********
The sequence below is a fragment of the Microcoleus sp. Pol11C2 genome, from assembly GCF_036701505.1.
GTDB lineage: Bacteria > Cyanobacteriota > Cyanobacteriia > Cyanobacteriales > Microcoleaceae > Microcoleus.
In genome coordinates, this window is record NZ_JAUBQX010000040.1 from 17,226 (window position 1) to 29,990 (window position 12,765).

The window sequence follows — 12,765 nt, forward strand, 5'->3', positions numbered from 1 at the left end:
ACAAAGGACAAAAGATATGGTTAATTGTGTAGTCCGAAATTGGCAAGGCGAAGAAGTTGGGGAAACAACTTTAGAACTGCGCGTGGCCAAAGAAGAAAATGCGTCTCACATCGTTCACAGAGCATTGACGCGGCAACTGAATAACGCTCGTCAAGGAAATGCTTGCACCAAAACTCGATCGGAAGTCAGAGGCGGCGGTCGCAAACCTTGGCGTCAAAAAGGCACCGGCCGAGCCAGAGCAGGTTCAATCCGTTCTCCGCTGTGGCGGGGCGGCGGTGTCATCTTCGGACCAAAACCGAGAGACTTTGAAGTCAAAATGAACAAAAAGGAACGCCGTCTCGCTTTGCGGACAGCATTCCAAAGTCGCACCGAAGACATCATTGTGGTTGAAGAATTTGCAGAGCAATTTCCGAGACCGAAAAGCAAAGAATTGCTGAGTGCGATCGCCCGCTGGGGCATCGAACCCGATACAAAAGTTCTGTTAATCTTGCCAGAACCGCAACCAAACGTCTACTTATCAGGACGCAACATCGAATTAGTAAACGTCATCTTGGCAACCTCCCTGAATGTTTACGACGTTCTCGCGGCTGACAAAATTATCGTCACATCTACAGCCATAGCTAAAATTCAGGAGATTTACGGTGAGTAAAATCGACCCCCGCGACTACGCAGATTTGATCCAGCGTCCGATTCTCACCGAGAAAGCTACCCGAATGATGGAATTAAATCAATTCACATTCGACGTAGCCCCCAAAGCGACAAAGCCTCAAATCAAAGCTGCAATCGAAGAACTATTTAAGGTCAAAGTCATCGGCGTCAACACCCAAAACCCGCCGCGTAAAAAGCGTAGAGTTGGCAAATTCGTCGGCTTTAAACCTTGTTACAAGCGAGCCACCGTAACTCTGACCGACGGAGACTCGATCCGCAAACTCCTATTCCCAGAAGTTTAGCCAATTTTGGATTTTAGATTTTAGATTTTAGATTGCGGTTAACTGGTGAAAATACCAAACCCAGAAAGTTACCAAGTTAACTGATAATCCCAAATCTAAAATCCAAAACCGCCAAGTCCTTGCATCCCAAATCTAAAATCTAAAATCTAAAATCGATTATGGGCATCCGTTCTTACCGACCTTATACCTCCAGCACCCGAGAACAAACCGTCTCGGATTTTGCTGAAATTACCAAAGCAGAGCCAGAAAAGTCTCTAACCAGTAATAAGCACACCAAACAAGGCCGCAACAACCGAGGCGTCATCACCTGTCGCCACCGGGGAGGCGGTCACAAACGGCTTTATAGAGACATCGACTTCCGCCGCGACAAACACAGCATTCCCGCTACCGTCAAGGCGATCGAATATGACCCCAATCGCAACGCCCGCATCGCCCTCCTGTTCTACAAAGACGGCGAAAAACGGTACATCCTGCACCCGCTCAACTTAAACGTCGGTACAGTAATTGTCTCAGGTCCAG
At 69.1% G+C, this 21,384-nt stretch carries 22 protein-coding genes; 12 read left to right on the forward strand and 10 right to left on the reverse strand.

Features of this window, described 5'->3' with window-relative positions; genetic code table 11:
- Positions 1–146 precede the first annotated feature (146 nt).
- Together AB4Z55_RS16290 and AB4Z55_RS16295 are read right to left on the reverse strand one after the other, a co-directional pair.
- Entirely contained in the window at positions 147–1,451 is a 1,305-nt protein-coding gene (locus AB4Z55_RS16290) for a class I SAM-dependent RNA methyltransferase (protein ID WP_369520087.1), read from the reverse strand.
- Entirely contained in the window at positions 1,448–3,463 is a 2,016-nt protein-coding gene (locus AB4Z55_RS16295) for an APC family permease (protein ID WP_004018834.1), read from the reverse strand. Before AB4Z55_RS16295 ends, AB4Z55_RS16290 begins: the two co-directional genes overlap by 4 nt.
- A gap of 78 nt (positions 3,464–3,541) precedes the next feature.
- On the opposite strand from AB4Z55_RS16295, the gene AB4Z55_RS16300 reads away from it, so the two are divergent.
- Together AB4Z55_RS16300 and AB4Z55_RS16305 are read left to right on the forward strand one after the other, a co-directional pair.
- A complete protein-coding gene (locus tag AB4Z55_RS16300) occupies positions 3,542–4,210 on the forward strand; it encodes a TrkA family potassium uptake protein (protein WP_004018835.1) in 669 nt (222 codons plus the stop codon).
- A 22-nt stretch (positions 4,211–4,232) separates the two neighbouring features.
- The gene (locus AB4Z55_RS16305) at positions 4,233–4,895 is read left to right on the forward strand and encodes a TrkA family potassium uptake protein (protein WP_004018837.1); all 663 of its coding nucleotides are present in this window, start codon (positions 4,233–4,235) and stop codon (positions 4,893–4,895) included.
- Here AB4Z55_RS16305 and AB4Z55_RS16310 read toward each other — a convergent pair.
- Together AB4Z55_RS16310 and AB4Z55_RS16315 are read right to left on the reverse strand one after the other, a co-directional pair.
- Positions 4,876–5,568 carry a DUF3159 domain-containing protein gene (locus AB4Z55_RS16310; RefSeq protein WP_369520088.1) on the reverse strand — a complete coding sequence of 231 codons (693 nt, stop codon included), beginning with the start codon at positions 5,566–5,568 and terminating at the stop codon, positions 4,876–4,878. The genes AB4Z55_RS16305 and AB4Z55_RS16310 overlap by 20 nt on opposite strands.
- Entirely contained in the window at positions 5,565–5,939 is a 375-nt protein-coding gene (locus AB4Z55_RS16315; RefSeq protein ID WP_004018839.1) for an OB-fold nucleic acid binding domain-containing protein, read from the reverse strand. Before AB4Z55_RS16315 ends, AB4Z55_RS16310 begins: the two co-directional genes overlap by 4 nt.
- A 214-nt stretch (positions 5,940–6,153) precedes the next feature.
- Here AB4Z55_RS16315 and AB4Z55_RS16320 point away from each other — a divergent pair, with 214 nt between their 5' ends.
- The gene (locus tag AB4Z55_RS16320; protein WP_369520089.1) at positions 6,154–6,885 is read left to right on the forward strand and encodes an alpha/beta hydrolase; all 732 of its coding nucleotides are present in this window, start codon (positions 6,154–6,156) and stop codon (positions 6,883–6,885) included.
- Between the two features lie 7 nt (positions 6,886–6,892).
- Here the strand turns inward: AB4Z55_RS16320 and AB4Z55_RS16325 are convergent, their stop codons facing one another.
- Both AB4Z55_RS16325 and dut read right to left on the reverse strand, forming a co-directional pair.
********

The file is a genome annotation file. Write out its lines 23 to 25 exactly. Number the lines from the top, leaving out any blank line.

- Here AB4Z55_RS16315 and AB4Z55_RS16320 point away from each other — a divergent pair, with 214 nt between their 5' ends.
- The gene (locus tag AB4Z55_RS16320; protein WP_369520089.1) at positions 6,154–6,885 is read left to right on the forward strand and encodes an alpha/beta hydrolase; all 732 of its coding nucleotides are present in this window, start codon (positions 6,154–6,156) and stop codon (positions 6,883–6,885) included.
- Between the two features lie 7 nt (positions 6,886–6,892).